United States District Court, M.D. Pennsylvania
November 29, 2005.
JANET SCOTT, Plaintiff,
AETNA LIFE INSURANCE COMPANY, et. al., Defendants.
The opinion of the court was delivered by: A. CAPUTO, District Judge
Presently before the Court are Defendant Aetna Life Insurance
Company's Motion for Summary Judgment (Doc. 30) and Plaintiff
Janet Scott's Motion for Summary Judgment (Doc. 35). For the
reasons set forth below, the Court will grant Defendant's motion
and deny Plaintiff's motion. The Court has jurisdiction over this
matter pursuant to 28 U.S.C. § 1331.
Plaintiff enrolled herself and her spouse in a life insurance
plan ("the Plan") governed by the Employee Retirement Income
Security Act, 29 U.S.C. §§ 1001, et seq., ("ERISA").
Plaintiff's employer, Thomson Education Direct ("Thomson"),
administered the plan. (Doc. 31, Ex. 1, Aetna-00033.) Defendant
Aetna administered claims under the Plan. Id.
On September 15, 1997, Plaintiff elected "spouse coverage" in
the amount of $60,000.00 for her husband. (Doc. 31, Ex. 2.) Under
the terms of the Plan, the maximum amount for a spouse may not
exceed twice the employee's annual earnings after being rounded
to the next higher $10,000. (Doc. 31, Ex. 1, Aetna-00030.) Furthermore, one can become insured with respect to a dependant
for an amount of Life Insurance in excess of $35,000 only if one
submits evidence of that dependent's good health to Aetna and
such evidence is approved by Aetna. Id. Plaintiff did not meet
either of these requirements upon electing coverage for her
husband in the amount of $60,000.00, however, Plaintiff submitted
evidence that premiums were deducted from her paychecks by
Thomson for this level of coverage. (Doc. 31, Ex. 7,
On October 13, 2001, Plaintiff and Mr. Scott divorced. (Doc. 11
¶ 11.) Plaintiff informed her employer, Thomson, that the divorce
was finalized. (Doc. 37 ¶ 8.) Plaintiff, however, did not inform
Aetna directly of the change in her marital status. Plaintiff
submitted evidence that Thomson told her that her former
husband's insurance would continue through December 31, 2001.
(Doc. 37 ¶ 9; Doc. 31, Ex. 7, Aetna-00064.) Thomson also
continued to deduct premiums from Plaintiff's paycheck for life
insurance for Mr. Scott through the end of December, 2001. (Doc.
31, Ex. 4, Aetna-00066.)
Mr. Scott died suddenly on December 27, 2001. (Doc. 31, Ex. 5,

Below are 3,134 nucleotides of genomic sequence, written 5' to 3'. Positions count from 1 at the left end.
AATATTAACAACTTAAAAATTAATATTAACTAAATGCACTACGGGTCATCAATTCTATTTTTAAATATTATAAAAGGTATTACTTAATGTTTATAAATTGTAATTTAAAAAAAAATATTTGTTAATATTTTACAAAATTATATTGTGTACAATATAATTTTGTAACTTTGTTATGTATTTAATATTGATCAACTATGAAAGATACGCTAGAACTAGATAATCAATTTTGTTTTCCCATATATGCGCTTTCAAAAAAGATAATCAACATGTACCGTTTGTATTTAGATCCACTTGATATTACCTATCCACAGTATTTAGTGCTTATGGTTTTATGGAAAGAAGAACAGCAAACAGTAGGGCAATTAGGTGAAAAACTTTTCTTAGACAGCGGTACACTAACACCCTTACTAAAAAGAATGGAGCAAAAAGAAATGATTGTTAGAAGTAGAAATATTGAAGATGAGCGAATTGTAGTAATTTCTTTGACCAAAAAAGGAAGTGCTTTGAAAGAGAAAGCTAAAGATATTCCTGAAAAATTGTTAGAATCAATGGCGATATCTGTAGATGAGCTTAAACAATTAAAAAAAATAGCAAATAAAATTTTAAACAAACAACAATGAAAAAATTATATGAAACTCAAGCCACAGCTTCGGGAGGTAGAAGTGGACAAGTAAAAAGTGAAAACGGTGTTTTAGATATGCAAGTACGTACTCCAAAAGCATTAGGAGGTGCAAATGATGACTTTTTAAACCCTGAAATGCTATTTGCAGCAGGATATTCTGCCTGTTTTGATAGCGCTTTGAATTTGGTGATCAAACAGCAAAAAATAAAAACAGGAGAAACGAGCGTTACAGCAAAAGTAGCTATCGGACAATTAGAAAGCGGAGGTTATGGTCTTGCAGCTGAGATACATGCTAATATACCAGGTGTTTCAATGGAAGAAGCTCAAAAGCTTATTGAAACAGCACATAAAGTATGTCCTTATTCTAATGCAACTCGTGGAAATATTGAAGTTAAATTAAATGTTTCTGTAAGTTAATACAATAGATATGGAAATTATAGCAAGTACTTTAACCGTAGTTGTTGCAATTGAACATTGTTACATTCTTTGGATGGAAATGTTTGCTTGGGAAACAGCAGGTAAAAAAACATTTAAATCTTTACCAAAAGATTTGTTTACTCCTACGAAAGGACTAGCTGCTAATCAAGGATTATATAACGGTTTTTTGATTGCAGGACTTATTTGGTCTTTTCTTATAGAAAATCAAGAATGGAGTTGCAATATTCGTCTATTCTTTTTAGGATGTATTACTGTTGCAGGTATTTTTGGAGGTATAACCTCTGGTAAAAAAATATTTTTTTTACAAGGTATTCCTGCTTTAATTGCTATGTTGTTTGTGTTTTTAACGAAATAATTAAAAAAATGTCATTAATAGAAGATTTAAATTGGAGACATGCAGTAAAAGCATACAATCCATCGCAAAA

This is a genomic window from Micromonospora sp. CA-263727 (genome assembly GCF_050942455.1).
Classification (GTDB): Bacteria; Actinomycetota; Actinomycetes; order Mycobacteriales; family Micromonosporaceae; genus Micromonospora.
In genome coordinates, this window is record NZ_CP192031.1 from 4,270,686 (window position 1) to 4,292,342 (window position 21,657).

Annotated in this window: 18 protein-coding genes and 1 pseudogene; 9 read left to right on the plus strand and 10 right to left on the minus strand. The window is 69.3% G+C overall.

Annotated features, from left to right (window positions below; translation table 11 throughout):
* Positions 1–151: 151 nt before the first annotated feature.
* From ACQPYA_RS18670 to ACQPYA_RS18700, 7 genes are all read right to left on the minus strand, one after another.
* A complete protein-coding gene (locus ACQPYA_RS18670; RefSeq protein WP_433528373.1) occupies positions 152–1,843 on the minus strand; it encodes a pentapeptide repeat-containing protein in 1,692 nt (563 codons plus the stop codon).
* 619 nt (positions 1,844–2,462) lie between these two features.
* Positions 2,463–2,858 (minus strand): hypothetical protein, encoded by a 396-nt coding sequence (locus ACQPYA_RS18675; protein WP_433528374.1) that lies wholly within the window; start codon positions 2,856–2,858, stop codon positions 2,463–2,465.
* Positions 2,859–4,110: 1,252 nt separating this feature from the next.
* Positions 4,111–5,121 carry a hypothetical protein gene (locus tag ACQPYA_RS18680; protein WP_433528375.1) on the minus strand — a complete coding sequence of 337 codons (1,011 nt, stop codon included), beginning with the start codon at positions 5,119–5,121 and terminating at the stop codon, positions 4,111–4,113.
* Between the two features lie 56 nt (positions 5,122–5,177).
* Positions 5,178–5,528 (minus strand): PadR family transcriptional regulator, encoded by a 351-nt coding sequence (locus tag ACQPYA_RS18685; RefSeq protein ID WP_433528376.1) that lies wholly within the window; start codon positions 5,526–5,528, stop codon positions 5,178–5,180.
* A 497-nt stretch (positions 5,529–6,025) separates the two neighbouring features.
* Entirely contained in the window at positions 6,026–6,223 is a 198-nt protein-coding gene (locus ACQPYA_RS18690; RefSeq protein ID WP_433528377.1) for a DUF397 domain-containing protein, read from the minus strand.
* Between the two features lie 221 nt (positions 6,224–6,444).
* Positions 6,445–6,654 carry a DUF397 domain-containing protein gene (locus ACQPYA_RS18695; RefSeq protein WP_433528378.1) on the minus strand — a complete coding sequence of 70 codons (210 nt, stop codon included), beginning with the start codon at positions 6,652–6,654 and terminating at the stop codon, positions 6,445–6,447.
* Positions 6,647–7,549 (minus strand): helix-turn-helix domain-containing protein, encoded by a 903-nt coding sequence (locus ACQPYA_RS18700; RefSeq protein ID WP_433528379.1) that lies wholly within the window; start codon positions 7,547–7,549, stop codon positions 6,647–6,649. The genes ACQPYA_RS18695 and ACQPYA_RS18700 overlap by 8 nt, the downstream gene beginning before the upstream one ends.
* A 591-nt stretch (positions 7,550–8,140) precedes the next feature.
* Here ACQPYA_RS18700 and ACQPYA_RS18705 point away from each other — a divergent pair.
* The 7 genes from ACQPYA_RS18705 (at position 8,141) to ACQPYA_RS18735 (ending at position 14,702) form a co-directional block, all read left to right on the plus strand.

Aetna-00086.) Following Mr. Scott's death, Plaintiff submitted a
claim to Aetna for life insurance benefits. (Id. at Ex. 3,
Aetna 00056-57.) Aetna denied Plaintiff's claim for benefits
after it determined that Mr. Scott ceased to be an eligible
dependent as of the date that Mr. and Mrs. Scott's divorce became
final. (Id. at Ex. 6, Aetna-00062.) Plaintiff appealed the
denial of her claim.
On February 5, 2002, the Aetna claims examiner authored the
DC INDICATED THAT DECEDENT WAS DIVORCED FROM THE
EMPLOYEE JANET SCOTT CALLED CLAIRE AT PH OFFICE . . .
TALKED TO HER ABOUT COVERAGE SHE INDICATED THAT
ALTHOUGH EE WAS DIVORCED THE HR AREA HAD NOT BEEN NOTIFIED AND THE LOCATION WHERE EE WORKS THOUGHT THAT
COVERAGE WOULD CONTINUE FOR 90 DAYS TOLD HER THAT
TO THE BEST OF MY KNOWLEDGE COVERAGE WOULD HAVE ONLY
BEEN IN FORCE TO 30 DAYS AFTER DIVORCE. ALSO CHECKED
WITH CONVERSION UNIT TO SEE IF THEY HAD APPLIED TO
CONVERT THE SPOUSE COVERAGE AT THE TIME OF THE
DIVORCE PER PH THEY WERE DIVORCED IN OCTOBER 2001
NOTHING WAS RECV'D IN CONVERSIONS PH WANTS TO
RELEASE TO EXAMINER TO SEE IF PAYMENT CAN BE MADE.
(Doc. 37 ¶ 12; Doc. 36, Ex. 1.) Following further investigation,
Aetna upheld the denial of Plaintiff's claim. Id.
Plaintiff then filed the present suit pursuant to ERISA, which
was removed to this Court on March 23, 2004. (Doc. 1.) On June
10, 2004, Plaintiff filed an Amended Complaint. (Doc. 11.) On
August 31, 2004, the Court granted a Motion to Dismiss
Plaintiff's employer, Thomson, from suit. (Doc. 23.) On June 30,
2005, Defendant Aetna filed a motion for summary judgment. (Doc.
30.) Plaintiff filed a motion for summary judgment on July 15,
2005. (Doc. 35.) Both motions are fully briefed and ripe for
Summary judgment is appropriate if "the pleadings, depositions,
answers to interrogatories, and admissions on file, together with
the affidavits, if any, show that there is no genuine issue as to
any material fact and that the moving party is entitled to a
judgment as a matter of law." FED. R. CIV. P. 56(c). A fact is
material if proof of its existence or nonexistence might affect
the outcome of the suit under the applicable substantive law.
See Anderson v. Liberty Lobby, Inc., 477 U.S. 242, 248 (1986). Where there is no material fact in dispute, the moving party
need only establish that it is entitled to judgment as a matter
of law. Where, however, there is a disputed issue of material
fact, summary judgment is appropriate only if the factual dispute
is not a genuine one. See id. at 248. An issue of material fact
is genuine if "a reasonable jury could return a verdict for the
nonmoving party." Id.
Where there is a material fact in dispute, the moving party has
the initial burden of proving that: (1) there is no genuine issue
of material fact; and (2) the moving party is entitled to
judgment as a matter of law. See CHARLES ALAN WRIGHT & ARTHURR.
MILLER, FEDERAL PRACTICE AND PROCEDURE: CIVIL 2D § 2727 (2d ed.
1983). The moving party may present its own evidence or, where
the nonmoving party has the burden of proof, simply point out to
the Court that "the nonmoving party has failed to make a
sufficient showing of an essential element of her case." Celotex
Corp. v. Catrett, 477 U.S. 317, 323 (1986).
All doubts as to the existence of a genuine issue of material
fact must be resolved against the moving party, and the entire